Finally. You got pre-approved. You found the perfect home in the perfect neighborhood. You made it through the negotiations. And now it’s time for the home inspection. This is the point where a lot of home buyers get nervous. And rightfully so. There are potentially a multitude of things that can be wrong with a house whether it was built a month ago or a century ago. That why it is so important to be familiar with the inspection phase of a transaction.
Take a Closer Look
In the standard Tennessee Purchase and Sale Agreement, there is a period of time for you to have an inspections to be sure it is in the condition you expect it to be. The inspection time period is a point of negotiations but 10-14 days is not unusual. It is highly recommended to use a professional home inspector to conduct your home inspection but that is not a requirement. A professional home inspector will perform a visual inspection of the home’s electrical, plumbing, structural, HVAC and roofing systems at a minimum. Some home inspector’s offer other services such as radon gas testing which you can purchase if needed. The cost of a home inspection varies from inspector to inspector and house to house but usually costs from $350-$600. Your Realtor can make recommendations for home inspectors that meet your needs and budget. You can also research them on sites like AngiesList or Yelp. Always ask to see a sample copy of the home inspector’s report to be sure it covers inspection items in a format and language that you understand. I always recommend being present for at least the end of your home inspection. Sometimes it is much easier to understand something that you have seen yourself versus just looking at a picture in a report.
All These Things Are Wrong?
When you first get your home inspection report, depending on the age and condition of the house, it can be scary and disappointing. Your first reaction may be to just walk away. And sometimes that is the best decision. But before you do that, spend some time looking at the report, ask clarifying questions of the home inspector and discuss it with your Realtor. In a home inspection report, there will be items that fall into a few categories such as (1) deferred maintenance (2) safety and (3) structural and (4) mechanical/appliances.
Deferred maintenance items are things like chipping and flaking paint on siding, overgrown vegetation on exterior walls, caulking around windows and doors, plumbing seals, etc. These are items that a homeowner (you in the future) should be keeping up with to keep the house in good condition. Sometimes time gets away from the best of us and some of these things slip.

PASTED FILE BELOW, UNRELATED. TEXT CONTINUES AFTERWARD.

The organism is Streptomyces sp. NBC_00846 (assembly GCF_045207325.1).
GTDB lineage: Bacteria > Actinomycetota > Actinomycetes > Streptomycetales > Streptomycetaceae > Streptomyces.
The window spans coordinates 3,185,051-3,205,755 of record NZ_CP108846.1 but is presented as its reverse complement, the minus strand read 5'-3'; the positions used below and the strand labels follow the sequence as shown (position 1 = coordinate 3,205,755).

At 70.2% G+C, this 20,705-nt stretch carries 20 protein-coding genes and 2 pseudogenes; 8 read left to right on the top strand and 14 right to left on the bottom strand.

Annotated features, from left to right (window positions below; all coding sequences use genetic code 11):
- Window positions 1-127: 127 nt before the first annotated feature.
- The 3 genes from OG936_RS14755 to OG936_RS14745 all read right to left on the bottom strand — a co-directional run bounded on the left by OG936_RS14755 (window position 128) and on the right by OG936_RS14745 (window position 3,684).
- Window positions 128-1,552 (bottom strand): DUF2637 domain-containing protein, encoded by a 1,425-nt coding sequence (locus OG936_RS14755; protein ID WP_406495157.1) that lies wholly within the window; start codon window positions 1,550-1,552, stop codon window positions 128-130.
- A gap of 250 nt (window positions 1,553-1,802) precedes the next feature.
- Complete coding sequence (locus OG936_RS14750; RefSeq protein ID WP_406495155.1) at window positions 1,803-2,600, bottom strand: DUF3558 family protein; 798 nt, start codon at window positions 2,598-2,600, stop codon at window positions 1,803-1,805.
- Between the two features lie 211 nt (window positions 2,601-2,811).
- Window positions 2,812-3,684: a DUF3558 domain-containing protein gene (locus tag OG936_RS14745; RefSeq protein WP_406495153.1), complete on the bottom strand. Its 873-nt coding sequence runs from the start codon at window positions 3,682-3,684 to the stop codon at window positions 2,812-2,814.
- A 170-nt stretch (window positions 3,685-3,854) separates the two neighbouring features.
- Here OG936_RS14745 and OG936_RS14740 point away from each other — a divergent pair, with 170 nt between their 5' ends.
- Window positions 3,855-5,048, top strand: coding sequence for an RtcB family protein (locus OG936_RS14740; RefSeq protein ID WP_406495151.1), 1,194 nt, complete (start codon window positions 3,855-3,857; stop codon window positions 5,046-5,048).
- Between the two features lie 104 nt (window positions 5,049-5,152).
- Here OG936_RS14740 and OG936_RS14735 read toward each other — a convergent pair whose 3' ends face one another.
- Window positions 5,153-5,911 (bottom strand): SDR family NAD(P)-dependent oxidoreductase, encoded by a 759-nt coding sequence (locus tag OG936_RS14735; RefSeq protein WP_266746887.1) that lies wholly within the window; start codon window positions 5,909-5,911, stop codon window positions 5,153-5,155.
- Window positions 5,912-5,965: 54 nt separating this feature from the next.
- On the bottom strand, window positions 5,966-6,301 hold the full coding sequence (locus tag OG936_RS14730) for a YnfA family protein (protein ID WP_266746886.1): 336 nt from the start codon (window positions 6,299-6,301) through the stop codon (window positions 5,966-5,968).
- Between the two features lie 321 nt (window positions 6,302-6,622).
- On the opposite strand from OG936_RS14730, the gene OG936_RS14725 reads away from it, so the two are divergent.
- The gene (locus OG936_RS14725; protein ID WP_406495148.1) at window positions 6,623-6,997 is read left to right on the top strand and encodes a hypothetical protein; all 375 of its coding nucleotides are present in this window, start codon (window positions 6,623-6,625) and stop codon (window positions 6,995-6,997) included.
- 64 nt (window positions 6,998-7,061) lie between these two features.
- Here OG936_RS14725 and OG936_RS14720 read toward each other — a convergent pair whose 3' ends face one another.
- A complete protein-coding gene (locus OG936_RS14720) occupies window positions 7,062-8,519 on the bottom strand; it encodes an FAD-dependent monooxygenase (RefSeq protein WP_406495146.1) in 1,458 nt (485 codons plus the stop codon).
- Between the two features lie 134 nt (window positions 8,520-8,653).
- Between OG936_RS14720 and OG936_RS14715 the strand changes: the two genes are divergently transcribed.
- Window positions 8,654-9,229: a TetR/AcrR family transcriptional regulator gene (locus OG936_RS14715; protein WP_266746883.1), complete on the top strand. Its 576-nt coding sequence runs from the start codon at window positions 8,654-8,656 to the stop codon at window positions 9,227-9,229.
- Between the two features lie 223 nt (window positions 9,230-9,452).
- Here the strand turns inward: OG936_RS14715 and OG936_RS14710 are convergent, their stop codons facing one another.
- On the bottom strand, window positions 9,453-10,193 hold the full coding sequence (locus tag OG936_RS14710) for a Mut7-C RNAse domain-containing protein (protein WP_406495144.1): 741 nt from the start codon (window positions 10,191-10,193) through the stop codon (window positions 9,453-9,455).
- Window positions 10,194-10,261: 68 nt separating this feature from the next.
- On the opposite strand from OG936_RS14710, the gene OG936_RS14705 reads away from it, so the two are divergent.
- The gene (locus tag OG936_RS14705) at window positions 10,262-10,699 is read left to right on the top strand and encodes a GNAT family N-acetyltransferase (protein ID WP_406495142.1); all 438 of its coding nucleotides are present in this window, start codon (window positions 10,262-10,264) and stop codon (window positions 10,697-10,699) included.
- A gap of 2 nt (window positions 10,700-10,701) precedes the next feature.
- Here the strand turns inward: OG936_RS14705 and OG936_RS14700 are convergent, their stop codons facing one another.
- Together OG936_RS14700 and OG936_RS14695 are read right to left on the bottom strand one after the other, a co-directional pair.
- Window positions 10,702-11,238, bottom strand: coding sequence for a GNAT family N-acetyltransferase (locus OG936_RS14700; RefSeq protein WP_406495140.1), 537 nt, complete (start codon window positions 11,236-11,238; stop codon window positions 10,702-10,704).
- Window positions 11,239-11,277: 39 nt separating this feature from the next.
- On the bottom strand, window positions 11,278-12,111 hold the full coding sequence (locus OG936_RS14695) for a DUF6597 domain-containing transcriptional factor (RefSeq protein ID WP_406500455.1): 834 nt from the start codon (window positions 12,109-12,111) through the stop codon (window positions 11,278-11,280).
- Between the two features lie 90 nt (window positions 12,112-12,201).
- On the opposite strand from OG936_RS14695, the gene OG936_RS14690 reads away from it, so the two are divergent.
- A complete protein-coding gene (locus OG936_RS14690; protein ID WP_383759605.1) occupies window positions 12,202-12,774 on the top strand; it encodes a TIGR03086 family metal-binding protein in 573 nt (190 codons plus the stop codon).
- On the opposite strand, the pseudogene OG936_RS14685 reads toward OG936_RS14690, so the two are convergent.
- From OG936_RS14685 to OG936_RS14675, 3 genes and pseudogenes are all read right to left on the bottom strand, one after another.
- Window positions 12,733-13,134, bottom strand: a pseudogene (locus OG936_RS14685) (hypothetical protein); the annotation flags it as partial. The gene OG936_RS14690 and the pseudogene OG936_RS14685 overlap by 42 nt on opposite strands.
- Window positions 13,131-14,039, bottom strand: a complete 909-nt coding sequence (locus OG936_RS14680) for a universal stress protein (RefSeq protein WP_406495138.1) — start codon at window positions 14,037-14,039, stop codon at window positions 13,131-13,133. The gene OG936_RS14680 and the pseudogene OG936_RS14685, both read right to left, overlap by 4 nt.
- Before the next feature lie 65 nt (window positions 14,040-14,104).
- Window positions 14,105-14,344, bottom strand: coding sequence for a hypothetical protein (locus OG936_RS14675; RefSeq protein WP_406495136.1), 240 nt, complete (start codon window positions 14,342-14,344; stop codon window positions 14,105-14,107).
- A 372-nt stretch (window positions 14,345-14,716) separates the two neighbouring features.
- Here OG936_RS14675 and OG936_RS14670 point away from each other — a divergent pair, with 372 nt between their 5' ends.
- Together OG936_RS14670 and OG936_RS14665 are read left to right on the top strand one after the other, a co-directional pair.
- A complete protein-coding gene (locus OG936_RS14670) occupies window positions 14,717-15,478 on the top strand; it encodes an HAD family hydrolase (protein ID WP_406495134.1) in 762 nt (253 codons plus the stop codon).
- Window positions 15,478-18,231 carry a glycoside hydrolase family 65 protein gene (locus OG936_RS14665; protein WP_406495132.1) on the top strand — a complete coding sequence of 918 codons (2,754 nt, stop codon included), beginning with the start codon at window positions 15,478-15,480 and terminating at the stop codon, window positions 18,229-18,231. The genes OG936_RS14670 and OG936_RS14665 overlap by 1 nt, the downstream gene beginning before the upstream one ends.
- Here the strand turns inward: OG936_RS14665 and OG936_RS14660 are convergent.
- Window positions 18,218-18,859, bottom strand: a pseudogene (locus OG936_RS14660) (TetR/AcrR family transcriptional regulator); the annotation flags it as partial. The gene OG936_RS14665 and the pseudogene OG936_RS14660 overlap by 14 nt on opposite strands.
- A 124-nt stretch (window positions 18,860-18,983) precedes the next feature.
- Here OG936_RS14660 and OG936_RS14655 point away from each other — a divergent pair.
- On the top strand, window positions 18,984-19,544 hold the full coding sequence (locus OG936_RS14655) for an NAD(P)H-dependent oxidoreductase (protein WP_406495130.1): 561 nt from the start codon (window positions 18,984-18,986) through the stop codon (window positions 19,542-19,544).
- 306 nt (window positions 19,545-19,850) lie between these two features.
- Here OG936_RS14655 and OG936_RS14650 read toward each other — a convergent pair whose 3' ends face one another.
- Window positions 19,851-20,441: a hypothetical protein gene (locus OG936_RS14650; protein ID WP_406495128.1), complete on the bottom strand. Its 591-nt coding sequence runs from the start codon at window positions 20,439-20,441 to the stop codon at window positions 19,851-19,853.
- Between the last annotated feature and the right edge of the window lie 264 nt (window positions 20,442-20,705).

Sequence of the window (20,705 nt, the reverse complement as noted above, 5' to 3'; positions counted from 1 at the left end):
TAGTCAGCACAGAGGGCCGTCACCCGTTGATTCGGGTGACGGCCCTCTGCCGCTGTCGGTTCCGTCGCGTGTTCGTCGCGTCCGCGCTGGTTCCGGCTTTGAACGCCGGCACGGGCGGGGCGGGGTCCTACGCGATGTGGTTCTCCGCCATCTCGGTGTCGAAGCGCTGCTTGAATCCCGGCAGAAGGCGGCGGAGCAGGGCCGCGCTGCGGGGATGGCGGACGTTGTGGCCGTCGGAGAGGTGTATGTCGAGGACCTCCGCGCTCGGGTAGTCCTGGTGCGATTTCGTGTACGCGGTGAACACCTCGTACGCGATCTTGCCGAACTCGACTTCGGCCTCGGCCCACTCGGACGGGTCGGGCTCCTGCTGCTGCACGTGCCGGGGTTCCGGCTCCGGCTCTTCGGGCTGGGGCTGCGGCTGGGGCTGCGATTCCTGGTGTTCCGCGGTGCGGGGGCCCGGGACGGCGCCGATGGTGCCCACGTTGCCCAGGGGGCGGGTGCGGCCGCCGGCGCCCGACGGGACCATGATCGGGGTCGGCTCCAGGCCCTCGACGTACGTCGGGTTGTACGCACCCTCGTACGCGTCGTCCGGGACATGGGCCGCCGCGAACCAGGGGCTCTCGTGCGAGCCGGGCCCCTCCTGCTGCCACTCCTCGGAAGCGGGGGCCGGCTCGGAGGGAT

Safety items are things like improperly grounded electrical outlets, out of date wiring, loose stair railings, improperly placed or malfunctioning gas shut off valves. These items need to be addressed to be sure you and the people who live in the home are safe.
Structural items include the roof, deck(s), the foundation, basement, cracks in walls, etc. Since a home inspector conducts primarily visual inspections, they will refer you to a structural engineer to further evaluate the soundness of a home if it seems there may be more serious issues.
Mechanical systems/appliances vary from house to house but typically include a heat and air system and a water heater. Some homes have multiple HVAC units, central vacuums, etc. Your home inspector will usually run the dishwasher, turn the oven on and check for temperature, check hot water temperature, set the HVAC temperature, etc. By using databases of model numbers, most home inspectors can estimate the age of water heaters, heat pumps, etc. and give you an idea of an item’s expected life. Your home inspector can tell you if something isn’t working properly but if you to understand why something isn’t working, you should bring in a qualified technician.
So now what?
After you have had some a couple of days to digest your home inspection report and discuss it with your Realtor, you have to make a decision. Is this still the right home for you? If it is, the next step is to create a list of items uncovered in the inspection that are most important to you. It is a good idea to prioritize this list from things that must be done to things that are nice to be done. That list is put onto a Repair Replace Proposal form by your Realtor and sent to the home seller’s agent. The sellers have a few options that you should be prepared for:
1. They can offer to repair/replace the items on your list.
2. The can offer to repair/replace some of the items on your list
3. They can offer to lower the price instead of repairing/replacing the items on your list
4. They can offer some combination of the above 3 options
5. They can just say no.
Be prepared to go back and forth a few times if necessary with counteroffers. Go back to your original prioritized list and be sure the deal you end up with is one you can live with and afford. Even a brand new home can have issues that need to be addressed. Staying calm and keeping your priorities in mind can go a long way in negotiating your way to your dream home.
Team Travis Close
Berkshire Hathaway HomeServices RealtyCenter